**Note: This is image is available in a wide variety of colors and sizes and can be mixed and matched in a set.
Tuesday, January 15, 2008
This past week I finished printing a Bat Mitzvah invitation which i also illustrated and hand-calligraphed using my very own alphabet. This was a Bat Mitzvah invitation that I also did the printing for. What a job. There were invitations drying all over the house.
I worked with both the mother and daughter to design the final Hebrew calligraphy image you see. The Bat Mitzvah invitation is three layers.
I loved combining an Art Nouveau sensibility with Hebrew calligraphy. The fonts I chose for both the Hebrew and the English were based on 1920s fonts I found whilst traveling in Morocco and France and then further developed.
The invitations were printed on my amazing Japanese Gocco silkscreen. I love it. Someday I will write an ode to the Gocco.
Monday, January 14, 2008
On December 22, my local Etsy group put on our first ever Solstice sale held at Portland State University in conjunction with the Portland Farmers Market.
A grassroots effort, the show was a success and gave everyone an opportunity to put a face to a screen name.
PDX Etsy is a consortium of artists from throughout the Portland area seeking to find community and promote art, craft and Etsy.
In addition, PDX Etsy is an invaluable resource for questions, concerns, vending information and marketing.
Artists helping artists.
Sunday, January 13, 2008
La Belle Vie--The Beautiful Life Print--$25. through my Etsy shop
My original modern Art Deco illustration hand-silkscreened on the highest quality archival French Paper.
Limited edition of 75.
Signed and numbered.
Saturday, January 12, 2008
One of my favorite people is Robin Corbo. She is kind, inspiring, gifted and a most talented artist. We have worked together on many a project, including two murals here in Portland, Oregon.
I have been twice honored to letter her murals.
As the bicycle is an integral aspect of Portland life, a cycling mural was precisely what the town needed.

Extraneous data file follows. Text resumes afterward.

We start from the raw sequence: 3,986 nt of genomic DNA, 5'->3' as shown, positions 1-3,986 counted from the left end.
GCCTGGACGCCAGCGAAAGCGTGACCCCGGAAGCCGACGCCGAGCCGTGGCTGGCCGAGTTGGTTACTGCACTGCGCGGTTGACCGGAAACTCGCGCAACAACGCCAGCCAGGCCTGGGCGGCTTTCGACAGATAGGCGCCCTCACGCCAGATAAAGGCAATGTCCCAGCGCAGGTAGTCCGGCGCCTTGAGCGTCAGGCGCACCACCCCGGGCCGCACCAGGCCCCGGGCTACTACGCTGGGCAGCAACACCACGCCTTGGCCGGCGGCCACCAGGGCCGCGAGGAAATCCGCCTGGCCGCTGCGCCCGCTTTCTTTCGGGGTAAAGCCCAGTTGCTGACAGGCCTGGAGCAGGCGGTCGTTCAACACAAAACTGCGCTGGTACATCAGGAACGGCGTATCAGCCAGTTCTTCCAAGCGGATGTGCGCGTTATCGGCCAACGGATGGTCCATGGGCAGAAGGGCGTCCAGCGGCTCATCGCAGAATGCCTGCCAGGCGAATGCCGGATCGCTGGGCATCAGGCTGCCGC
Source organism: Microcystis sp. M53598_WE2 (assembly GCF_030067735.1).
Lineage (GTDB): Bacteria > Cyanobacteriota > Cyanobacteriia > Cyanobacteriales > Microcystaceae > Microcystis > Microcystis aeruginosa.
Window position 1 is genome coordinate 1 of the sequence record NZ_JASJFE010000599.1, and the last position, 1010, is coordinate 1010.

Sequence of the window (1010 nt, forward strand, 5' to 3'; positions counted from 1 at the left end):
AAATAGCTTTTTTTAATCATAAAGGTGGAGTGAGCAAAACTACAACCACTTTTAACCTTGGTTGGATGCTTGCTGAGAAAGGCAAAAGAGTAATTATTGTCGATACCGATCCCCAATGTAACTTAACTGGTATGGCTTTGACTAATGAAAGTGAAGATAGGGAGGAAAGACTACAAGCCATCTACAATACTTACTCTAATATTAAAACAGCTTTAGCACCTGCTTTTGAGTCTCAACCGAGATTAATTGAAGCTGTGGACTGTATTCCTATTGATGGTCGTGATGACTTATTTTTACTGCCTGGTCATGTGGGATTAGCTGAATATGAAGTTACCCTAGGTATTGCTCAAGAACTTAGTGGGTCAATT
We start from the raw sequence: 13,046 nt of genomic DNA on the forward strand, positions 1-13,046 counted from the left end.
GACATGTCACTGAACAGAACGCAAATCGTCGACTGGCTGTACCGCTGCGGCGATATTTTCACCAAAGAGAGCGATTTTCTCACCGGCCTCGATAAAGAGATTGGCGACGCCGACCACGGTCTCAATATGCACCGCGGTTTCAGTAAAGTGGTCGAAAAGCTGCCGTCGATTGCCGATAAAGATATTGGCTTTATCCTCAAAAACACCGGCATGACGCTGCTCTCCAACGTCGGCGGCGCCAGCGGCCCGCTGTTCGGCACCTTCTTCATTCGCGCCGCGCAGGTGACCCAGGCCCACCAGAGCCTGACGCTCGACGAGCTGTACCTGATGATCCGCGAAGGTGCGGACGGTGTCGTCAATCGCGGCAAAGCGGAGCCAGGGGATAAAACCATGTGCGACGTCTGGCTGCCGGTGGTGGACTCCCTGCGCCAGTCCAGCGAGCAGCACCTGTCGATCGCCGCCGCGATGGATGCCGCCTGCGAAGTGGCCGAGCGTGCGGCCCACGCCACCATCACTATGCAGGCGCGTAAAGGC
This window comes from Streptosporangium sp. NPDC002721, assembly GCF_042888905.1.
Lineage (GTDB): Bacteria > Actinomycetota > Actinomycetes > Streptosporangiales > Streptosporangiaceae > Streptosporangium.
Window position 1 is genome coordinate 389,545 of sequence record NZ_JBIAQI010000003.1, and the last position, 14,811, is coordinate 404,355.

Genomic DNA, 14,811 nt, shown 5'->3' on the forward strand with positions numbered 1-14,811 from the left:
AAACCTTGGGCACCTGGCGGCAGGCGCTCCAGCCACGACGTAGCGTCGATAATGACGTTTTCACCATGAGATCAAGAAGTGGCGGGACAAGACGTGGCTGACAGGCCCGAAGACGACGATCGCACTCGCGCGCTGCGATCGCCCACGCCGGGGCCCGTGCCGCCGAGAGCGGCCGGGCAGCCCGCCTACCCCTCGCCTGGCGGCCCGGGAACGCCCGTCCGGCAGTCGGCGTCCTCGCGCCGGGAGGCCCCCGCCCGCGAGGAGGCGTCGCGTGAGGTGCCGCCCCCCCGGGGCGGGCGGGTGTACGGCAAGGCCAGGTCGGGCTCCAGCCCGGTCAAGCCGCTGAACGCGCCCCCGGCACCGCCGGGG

This is our first public collaboration. You can view it on the side of the Community Cycling Center on the corner of NE 17th and NE Alberta, Portland, Oregon.
Parisian Girl Moleskine--$10. through my Etsy Shop
The best thing for travel writing is a Moleskine.
Moleskine is a legendary notebook
used by European artists and thinkers
for the past two centuries.
Originally produced by small French bookbinders
who supplied the Parisian stationery shops frequented
by the international avant-garde.
The notebooks are hand-silkscreened and hand-painted
with original illustrations by me.
The binding is stitched,
there is a pocket inside
and the last sixteen pages
Handmade in Italy.
Please see my Etsy shop for purchase information.
I love to travel. Much of my inspiration comes from the places I've been and the experiences I've had.
Below are my diary entries from my Moroccan honeymoon. One month spent...adventuring.
"Castles Made of Sand"
after a week in beautiful western europe (london and paris) we are now in colorful morocco. the closest thing that i can liken it to is the scene in indiana jones
where whatshername is wandering through the streets of cairo.
unlike other middle eastern countries that i have been i.e , egypt,
turkey, israel, the old city here, called the medina, is a wide
thoroughfare with so many people, smells, vendors, etc that it is almost too
much to take in. everyone is in traditional dress and everything is very
old thus making it seem as if you could be in any century.
yesterday we went to the castle made of sand, made famous by the
jimi hendrix song (he lived in the area in which we are currently,